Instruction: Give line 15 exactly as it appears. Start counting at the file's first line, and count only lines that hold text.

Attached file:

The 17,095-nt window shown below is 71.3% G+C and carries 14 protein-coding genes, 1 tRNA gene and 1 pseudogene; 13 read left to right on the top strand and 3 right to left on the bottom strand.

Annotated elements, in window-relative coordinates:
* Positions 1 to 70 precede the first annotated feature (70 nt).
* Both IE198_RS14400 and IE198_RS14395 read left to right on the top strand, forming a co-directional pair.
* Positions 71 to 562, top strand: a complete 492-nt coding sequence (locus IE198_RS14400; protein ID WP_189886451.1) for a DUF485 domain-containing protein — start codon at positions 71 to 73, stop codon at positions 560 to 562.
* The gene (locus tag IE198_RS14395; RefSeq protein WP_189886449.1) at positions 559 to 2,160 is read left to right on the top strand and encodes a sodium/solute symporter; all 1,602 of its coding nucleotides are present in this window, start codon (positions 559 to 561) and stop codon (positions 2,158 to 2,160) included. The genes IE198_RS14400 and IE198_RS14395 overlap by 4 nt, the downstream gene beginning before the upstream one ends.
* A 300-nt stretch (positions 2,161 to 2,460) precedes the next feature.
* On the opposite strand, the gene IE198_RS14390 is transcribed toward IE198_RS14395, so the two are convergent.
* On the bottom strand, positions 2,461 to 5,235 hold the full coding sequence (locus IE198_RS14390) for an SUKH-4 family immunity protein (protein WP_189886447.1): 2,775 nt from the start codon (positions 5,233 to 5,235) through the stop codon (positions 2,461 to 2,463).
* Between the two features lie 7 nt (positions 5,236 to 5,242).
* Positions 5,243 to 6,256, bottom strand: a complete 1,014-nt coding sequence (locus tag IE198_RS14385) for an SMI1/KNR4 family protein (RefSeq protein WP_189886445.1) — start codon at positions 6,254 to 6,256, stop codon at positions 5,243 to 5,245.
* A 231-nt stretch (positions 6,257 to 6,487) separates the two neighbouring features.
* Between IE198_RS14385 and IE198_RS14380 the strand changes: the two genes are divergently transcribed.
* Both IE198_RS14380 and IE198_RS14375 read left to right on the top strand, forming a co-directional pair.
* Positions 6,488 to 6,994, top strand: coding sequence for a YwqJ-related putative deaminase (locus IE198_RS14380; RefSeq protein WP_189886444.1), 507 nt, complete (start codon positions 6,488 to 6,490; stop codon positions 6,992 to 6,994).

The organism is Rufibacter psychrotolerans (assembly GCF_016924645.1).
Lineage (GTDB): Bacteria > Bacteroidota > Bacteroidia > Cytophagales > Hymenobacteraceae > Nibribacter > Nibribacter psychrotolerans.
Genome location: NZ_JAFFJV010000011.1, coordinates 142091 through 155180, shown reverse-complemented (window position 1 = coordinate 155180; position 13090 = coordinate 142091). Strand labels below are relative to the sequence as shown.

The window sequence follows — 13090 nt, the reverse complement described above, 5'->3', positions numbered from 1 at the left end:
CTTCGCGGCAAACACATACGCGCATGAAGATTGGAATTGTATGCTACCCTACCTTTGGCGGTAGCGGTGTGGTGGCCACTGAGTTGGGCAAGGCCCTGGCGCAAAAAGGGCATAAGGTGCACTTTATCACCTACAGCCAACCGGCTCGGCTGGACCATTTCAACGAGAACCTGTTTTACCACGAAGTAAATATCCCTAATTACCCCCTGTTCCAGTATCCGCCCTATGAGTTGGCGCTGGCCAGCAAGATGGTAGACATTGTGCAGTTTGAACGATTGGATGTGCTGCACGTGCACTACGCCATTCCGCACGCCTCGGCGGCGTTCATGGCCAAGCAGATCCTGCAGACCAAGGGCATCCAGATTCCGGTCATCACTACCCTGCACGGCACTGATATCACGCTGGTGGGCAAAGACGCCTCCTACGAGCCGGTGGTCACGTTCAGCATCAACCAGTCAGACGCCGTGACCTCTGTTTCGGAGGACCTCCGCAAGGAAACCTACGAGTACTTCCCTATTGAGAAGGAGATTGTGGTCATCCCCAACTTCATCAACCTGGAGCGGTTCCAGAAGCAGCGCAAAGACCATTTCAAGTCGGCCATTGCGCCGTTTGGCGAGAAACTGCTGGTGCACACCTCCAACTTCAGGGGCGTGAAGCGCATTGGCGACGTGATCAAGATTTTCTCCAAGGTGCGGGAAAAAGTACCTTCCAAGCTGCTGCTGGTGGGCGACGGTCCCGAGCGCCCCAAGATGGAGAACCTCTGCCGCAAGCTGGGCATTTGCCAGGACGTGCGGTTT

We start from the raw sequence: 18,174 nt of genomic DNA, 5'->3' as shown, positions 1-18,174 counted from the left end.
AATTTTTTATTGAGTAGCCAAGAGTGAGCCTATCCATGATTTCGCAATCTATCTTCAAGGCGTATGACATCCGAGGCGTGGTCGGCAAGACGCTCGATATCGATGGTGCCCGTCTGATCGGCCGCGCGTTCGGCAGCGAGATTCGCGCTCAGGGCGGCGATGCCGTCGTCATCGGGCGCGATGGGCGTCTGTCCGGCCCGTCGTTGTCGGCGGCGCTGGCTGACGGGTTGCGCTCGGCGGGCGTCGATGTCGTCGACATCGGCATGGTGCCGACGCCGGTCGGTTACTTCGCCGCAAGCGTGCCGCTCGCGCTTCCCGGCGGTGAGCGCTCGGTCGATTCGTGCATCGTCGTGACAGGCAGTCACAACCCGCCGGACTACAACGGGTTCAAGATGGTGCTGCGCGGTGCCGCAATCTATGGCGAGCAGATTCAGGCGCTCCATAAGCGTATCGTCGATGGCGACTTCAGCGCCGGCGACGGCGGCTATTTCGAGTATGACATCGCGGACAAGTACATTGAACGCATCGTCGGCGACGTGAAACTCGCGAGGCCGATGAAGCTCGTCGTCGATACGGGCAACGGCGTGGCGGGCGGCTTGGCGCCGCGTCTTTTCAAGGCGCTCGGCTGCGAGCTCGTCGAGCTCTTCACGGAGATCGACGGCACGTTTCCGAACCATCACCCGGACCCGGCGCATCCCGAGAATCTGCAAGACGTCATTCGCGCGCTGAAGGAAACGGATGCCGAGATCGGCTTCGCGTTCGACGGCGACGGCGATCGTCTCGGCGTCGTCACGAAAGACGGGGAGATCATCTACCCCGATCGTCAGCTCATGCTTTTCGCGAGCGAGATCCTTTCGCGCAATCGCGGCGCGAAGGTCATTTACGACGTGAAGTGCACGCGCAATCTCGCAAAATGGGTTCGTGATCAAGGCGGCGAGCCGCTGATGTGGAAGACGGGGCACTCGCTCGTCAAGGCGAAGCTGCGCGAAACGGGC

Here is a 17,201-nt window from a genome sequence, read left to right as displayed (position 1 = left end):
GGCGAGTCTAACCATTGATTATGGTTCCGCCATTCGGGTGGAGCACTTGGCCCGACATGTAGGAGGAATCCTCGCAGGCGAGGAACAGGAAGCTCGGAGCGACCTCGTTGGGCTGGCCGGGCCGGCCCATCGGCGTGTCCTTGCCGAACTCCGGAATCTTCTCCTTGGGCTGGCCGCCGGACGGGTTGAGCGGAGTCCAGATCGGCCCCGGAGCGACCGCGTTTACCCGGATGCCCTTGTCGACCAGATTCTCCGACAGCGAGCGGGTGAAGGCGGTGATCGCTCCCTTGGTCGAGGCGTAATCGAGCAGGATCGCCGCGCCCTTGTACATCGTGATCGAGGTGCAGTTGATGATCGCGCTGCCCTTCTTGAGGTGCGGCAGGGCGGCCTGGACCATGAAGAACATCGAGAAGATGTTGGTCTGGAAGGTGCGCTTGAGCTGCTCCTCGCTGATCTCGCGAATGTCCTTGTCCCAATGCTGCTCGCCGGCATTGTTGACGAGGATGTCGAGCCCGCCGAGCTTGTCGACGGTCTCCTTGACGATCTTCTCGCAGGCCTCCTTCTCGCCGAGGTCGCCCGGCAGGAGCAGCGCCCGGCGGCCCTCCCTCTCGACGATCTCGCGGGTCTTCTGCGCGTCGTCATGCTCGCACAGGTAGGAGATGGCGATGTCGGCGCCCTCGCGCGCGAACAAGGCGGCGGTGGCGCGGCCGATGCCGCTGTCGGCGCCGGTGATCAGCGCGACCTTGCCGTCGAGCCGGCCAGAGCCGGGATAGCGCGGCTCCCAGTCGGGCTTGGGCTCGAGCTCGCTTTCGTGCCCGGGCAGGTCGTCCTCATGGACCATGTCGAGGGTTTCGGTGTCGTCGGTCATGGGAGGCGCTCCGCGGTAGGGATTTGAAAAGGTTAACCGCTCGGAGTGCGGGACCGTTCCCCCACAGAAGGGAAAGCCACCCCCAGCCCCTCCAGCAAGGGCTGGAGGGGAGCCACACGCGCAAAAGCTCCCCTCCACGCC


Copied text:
* Positions 6,488 to 6,994, top strand: coding sequence for a YwqJ-related putative deaminase (locus IE198_RS14380; RefSeq protein WP_189886444.1), 507 nt, complete (start codon positions 6,488 to 6,490; stop codon positions 6,992 to 6,994).